Published in the Guardian
Citizens Theatre, Glasgow
AS the librettist for the forthcoming musical adaptation of Charlie and the Chocolate Factory,
David Greig knows all about the demands of a traditional West End show.
By contrast, Glasgow Girls, the playwright's current song-and-dance
outing, refuses to play by conventional musical rules.
In this co-production between the National Theatre of Scotland,
the Citizens and Theatre Royal Stratford East, he tells the true story
of seven pupils from Drumchapel high school
who, in 2005, launched a campaign against dawn raids, child detention
and deportations of asylum seekers. Yet, for all their success in
getting press coverage, a debate in the Scottish parliament
and, indeed, a musical written about them, the girls have yet to reach
the happy ending they deserve. "Our story is mostly about photocopying,"
says one in a characteristically sardonic assessment.
Glasgow Girls fizzes with sisters-doing-it-for-themselves energy, it
resists the genre's pull towards sentimentality. A case in point is the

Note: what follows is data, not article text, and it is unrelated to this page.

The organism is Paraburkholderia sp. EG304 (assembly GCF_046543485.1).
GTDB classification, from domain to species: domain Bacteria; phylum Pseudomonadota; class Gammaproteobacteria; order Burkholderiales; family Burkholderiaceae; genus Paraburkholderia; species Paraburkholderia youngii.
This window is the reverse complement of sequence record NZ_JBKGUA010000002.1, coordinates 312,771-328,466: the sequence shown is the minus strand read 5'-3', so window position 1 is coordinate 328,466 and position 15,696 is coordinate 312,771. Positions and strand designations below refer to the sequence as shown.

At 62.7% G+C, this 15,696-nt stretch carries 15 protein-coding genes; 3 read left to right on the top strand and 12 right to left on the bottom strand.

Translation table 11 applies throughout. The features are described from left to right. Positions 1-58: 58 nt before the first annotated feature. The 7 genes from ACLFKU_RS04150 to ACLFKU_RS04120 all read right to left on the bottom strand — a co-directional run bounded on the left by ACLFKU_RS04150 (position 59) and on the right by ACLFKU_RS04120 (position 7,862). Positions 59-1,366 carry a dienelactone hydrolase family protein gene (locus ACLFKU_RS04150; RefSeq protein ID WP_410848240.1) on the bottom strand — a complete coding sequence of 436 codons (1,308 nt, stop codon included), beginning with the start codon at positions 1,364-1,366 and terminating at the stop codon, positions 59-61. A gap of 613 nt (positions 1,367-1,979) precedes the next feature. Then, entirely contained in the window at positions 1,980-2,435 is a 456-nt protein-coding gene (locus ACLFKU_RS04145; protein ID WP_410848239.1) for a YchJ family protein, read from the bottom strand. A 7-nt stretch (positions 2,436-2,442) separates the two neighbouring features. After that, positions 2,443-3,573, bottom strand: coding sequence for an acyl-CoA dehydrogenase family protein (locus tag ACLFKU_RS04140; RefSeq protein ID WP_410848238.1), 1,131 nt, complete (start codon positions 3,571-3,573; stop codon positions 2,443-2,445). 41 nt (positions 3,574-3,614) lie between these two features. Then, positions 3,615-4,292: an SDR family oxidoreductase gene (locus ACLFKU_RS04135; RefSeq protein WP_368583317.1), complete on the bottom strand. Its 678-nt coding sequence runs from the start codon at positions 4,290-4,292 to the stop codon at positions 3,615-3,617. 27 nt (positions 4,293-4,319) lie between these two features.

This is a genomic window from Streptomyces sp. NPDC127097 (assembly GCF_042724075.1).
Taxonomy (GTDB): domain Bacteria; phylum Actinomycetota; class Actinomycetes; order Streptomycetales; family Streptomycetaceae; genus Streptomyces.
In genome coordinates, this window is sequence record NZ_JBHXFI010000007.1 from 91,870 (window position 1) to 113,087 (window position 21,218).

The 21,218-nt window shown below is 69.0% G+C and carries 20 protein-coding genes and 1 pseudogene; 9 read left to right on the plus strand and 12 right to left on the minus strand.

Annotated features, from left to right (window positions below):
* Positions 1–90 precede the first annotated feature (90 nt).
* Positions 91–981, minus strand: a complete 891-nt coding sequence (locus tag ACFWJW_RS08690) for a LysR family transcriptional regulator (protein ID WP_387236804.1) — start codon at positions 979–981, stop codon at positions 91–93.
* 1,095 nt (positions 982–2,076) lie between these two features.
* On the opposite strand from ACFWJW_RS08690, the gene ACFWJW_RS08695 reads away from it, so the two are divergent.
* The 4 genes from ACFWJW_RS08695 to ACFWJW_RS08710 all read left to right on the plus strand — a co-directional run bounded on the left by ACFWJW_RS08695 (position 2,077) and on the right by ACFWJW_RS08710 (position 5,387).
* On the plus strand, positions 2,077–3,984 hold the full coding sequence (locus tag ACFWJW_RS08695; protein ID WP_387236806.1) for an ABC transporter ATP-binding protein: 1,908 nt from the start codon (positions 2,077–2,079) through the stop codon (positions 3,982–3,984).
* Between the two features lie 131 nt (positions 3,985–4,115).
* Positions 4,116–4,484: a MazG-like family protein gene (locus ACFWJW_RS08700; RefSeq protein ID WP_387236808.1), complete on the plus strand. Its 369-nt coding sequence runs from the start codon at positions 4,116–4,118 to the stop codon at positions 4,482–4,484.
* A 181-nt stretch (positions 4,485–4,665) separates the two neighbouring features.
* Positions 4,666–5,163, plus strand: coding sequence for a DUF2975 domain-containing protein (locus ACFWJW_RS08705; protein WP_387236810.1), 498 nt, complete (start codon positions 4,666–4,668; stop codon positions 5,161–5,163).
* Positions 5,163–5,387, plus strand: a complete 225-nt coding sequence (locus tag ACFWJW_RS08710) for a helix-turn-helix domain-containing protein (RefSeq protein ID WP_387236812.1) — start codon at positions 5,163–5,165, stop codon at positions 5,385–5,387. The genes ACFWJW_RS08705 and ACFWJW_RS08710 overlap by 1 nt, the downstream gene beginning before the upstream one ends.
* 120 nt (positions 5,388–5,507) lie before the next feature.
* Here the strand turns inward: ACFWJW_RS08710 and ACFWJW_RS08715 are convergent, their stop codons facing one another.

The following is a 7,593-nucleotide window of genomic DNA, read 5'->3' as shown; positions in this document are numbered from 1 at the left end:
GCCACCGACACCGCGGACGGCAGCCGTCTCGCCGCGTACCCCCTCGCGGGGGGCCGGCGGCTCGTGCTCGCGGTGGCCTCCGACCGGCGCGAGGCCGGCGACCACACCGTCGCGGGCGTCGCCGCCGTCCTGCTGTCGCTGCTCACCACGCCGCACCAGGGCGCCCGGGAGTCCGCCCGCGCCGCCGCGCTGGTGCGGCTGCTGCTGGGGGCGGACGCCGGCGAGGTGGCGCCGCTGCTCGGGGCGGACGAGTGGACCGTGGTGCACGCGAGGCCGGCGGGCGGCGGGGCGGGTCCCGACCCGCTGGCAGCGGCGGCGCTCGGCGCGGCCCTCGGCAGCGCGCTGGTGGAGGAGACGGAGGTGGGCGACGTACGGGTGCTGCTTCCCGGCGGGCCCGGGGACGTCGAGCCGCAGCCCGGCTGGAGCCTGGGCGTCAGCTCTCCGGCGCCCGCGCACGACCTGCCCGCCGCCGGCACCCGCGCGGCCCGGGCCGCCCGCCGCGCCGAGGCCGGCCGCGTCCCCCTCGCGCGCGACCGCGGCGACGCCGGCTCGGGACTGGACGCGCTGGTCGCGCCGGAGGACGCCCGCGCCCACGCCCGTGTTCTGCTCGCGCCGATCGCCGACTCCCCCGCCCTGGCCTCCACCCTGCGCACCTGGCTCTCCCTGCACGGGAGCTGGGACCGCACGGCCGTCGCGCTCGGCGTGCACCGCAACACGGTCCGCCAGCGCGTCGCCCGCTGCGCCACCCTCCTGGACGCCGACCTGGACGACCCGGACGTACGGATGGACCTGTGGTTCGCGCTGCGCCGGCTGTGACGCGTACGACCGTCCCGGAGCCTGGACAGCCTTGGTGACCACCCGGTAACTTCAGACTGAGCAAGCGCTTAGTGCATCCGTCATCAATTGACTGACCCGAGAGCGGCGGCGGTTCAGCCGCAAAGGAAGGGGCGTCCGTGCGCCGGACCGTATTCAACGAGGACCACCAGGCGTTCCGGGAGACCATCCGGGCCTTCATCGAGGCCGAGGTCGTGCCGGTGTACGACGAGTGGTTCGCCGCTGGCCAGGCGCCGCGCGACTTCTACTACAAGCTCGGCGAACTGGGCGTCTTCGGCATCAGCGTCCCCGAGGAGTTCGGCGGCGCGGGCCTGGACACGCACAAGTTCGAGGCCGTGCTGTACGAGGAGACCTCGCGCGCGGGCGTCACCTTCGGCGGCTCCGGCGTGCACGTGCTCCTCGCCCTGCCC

concerned neighbour (played by Myra McFadyen in one of a series of
delightfully deadpan cameos), who explains she would rather be
expressing her political anger in words than in music. Only then does
she give us the song.
The soundtrack, too, with its world-music
arrangements and pop sensibility, is free of showbiz schmaltz. With a
more rigorously commercial approach, the producers might have dropped
the songs that don't move the plot forward. They might also have
demanded a bit more plot.
That, however, would be to underestimate
the emotive power of a story driven by righteous adolescent anger. We
are moved by the truth of the real-life story, the thrill of political
engagement and, in a production conceived and directed by Cora Bissett,
who also contributes several songs, the infectious girl-power feistiness
of her young company.
© Mark Fisher, 2012 (pic: Drew Farrell)
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